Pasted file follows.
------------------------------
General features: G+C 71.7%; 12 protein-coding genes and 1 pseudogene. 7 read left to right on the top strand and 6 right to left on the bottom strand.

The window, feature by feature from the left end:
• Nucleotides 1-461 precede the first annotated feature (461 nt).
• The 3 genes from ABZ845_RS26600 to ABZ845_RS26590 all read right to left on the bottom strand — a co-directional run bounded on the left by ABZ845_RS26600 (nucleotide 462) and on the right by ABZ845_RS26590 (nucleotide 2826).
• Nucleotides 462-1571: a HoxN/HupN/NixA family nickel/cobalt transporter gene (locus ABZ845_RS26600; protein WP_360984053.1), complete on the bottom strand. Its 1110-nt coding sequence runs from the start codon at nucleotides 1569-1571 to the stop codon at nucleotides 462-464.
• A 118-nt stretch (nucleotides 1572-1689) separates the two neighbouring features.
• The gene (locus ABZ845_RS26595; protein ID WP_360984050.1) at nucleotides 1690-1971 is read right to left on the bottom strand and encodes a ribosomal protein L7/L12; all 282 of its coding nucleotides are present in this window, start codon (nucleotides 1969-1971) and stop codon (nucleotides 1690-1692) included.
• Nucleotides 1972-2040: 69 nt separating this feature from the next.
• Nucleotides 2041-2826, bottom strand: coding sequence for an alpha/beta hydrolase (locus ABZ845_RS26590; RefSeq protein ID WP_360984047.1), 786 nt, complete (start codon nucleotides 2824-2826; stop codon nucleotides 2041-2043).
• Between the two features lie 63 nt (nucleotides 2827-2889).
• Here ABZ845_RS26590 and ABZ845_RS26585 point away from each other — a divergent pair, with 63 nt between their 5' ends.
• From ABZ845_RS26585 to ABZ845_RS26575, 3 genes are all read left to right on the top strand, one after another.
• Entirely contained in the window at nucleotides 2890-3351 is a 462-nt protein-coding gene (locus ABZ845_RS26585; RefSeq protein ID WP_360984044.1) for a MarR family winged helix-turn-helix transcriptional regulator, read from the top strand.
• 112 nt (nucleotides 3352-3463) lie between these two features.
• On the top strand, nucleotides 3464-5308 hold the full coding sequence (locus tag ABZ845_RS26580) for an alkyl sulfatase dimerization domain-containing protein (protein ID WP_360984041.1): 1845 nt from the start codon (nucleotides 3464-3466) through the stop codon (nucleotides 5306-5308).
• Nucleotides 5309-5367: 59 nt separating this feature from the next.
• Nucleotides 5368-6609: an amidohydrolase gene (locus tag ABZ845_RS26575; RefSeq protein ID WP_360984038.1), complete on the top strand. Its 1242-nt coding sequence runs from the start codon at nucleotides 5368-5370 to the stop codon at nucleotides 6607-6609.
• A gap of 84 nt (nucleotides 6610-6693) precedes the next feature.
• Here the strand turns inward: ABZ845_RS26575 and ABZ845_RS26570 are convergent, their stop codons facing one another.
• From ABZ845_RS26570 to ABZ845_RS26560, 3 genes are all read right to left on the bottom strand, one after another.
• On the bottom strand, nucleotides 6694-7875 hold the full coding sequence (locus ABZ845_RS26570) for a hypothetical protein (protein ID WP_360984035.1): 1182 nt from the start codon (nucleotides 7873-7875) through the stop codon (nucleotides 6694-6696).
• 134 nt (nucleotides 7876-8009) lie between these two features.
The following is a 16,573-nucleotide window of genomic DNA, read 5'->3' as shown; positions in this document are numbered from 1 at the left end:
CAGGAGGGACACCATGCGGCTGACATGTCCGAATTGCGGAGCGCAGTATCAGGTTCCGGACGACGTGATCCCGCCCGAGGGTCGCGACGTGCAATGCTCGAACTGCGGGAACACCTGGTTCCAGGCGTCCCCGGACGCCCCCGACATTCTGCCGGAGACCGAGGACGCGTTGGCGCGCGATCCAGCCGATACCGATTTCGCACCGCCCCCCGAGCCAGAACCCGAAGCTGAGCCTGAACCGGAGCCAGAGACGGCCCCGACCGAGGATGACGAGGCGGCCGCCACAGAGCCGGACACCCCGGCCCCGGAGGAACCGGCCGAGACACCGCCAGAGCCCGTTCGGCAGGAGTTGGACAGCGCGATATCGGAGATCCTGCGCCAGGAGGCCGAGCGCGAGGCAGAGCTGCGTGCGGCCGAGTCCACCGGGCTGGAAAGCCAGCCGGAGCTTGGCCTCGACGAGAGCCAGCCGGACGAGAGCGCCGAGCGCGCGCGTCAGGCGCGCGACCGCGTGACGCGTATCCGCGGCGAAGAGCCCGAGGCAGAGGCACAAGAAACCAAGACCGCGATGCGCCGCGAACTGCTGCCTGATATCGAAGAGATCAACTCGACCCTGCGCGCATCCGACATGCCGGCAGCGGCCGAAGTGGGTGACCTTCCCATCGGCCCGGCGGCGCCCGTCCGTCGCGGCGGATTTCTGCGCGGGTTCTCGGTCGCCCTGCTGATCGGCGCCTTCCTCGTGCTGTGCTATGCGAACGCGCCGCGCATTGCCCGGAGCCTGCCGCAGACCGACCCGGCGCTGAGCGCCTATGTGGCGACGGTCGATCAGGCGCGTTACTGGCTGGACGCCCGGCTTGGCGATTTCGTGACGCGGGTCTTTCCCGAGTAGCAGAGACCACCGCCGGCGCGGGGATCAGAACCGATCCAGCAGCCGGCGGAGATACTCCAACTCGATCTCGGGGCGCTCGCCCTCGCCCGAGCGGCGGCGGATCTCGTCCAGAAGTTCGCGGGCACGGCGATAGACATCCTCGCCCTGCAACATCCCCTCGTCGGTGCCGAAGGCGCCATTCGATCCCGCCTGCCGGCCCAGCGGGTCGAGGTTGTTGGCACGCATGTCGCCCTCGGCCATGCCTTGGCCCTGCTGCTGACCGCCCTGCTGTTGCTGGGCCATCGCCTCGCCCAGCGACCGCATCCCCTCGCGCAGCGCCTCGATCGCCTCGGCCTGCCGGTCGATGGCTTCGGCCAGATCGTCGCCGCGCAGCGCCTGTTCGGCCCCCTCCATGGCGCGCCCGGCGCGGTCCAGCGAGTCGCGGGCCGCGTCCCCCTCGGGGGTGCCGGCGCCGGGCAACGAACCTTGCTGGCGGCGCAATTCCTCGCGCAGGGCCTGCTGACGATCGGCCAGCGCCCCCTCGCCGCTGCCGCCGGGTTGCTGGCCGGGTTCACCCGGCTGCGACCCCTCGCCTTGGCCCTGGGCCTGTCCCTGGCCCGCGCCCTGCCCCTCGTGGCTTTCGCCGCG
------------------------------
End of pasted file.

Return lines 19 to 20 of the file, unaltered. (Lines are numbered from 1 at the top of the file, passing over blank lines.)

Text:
• Here the strand turns inward: ABZ845_RS26575 and ABZ845_RS26570 are convergent, their stop codons facing one another.
• From ABZ845_RS26570 to ABZ845_RS26560, 3 genes are all read right to left on the bottom strand, one after another.